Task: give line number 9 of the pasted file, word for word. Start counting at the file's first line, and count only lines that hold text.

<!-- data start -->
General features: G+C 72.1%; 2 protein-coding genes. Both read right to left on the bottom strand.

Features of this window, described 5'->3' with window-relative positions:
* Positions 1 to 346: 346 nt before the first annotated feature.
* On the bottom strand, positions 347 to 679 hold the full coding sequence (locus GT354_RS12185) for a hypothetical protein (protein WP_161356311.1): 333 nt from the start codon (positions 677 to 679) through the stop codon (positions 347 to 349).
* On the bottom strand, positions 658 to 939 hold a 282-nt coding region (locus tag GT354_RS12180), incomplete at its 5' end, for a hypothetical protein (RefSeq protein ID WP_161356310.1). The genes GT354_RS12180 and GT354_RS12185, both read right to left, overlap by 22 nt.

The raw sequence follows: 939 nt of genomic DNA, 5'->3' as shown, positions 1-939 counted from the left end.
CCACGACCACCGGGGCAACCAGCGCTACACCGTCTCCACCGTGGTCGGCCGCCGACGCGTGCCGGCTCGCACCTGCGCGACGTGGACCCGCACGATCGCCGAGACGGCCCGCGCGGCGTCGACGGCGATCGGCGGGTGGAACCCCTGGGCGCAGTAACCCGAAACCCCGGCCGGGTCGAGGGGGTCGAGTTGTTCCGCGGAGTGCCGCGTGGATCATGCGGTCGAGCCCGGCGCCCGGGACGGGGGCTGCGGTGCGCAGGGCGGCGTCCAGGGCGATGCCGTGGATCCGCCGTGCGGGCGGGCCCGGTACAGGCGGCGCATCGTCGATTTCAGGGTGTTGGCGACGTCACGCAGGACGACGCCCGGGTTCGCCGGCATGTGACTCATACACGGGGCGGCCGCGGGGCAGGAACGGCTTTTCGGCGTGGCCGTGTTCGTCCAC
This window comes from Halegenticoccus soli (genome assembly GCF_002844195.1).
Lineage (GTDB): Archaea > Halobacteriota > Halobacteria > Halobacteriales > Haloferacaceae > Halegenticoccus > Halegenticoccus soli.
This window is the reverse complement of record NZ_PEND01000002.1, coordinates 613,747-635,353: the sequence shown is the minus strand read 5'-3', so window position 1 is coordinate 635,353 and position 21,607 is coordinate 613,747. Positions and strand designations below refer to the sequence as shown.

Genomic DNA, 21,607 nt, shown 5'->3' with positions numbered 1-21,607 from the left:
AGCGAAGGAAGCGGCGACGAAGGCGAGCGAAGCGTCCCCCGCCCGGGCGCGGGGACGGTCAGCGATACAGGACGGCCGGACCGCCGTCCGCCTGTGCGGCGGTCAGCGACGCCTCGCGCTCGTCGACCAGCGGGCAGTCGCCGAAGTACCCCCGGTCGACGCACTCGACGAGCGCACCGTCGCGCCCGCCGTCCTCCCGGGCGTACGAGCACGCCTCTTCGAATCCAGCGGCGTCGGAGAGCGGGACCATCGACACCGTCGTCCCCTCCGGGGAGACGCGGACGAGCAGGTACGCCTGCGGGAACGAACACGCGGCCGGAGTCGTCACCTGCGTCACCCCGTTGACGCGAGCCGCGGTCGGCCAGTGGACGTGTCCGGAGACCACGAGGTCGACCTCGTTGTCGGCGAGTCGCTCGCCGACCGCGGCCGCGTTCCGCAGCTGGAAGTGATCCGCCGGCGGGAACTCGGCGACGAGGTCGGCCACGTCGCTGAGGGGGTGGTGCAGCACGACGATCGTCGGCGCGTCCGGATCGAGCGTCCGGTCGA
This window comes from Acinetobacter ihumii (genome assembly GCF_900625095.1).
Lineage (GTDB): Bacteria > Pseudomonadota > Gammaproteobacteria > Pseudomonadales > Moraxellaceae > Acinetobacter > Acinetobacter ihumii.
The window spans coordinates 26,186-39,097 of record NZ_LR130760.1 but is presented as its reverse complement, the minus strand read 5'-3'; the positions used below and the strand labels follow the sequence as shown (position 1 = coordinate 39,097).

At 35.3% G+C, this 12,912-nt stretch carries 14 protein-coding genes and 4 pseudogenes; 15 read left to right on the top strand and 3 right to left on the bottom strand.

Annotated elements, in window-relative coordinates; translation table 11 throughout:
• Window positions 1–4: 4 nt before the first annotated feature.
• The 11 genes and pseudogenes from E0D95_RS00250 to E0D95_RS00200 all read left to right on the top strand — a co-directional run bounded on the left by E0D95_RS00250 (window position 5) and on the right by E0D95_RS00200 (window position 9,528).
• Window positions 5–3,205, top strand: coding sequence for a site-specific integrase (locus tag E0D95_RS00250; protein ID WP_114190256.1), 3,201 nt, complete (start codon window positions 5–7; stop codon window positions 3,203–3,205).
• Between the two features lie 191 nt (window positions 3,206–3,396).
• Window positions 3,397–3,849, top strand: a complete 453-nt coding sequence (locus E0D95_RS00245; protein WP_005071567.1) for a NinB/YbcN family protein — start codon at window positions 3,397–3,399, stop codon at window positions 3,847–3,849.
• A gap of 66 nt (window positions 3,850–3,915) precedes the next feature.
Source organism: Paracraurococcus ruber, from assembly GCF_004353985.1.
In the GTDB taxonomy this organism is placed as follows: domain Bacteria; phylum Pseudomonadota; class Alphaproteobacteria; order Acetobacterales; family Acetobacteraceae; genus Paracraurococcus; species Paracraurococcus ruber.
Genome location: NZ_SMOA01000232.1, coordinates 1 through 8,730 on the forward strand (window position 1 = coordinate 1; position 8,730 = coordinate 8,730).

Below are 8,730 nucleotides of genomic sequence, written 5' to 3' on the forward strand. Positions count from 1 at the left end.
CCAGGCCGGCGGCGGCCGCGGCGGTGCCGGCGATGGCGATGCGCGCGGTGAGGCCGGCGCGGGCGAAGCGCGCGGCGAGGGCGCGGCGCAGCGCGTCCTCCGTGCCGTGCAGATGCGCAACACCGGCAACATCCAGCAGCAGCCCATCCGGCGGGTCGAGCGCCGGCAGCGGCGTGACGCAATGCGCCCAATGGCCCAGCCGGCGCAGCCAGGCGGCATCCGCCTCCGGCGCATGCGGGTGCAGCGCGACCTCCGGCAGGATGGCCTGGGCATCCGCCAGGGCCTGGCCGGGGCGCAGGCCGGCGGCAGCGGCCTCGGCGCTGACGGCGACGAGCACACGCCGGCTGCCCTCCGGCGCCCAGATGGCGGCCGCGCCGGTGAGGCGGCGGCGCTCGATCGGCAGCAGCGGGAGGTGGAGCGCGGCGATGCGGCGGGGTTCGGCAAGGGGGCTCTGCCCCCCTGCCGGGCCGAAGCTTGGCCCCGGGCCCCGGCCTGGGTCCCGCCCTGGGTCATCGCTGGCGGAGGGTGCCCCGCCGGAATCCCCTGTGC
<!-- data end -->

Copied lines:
Lineage (GTDB): Archaea > Halobacteriota > Halobacteria > Halobacteriales > Haloferacaceae > Halegenticoccus > Halegenticoccus soli.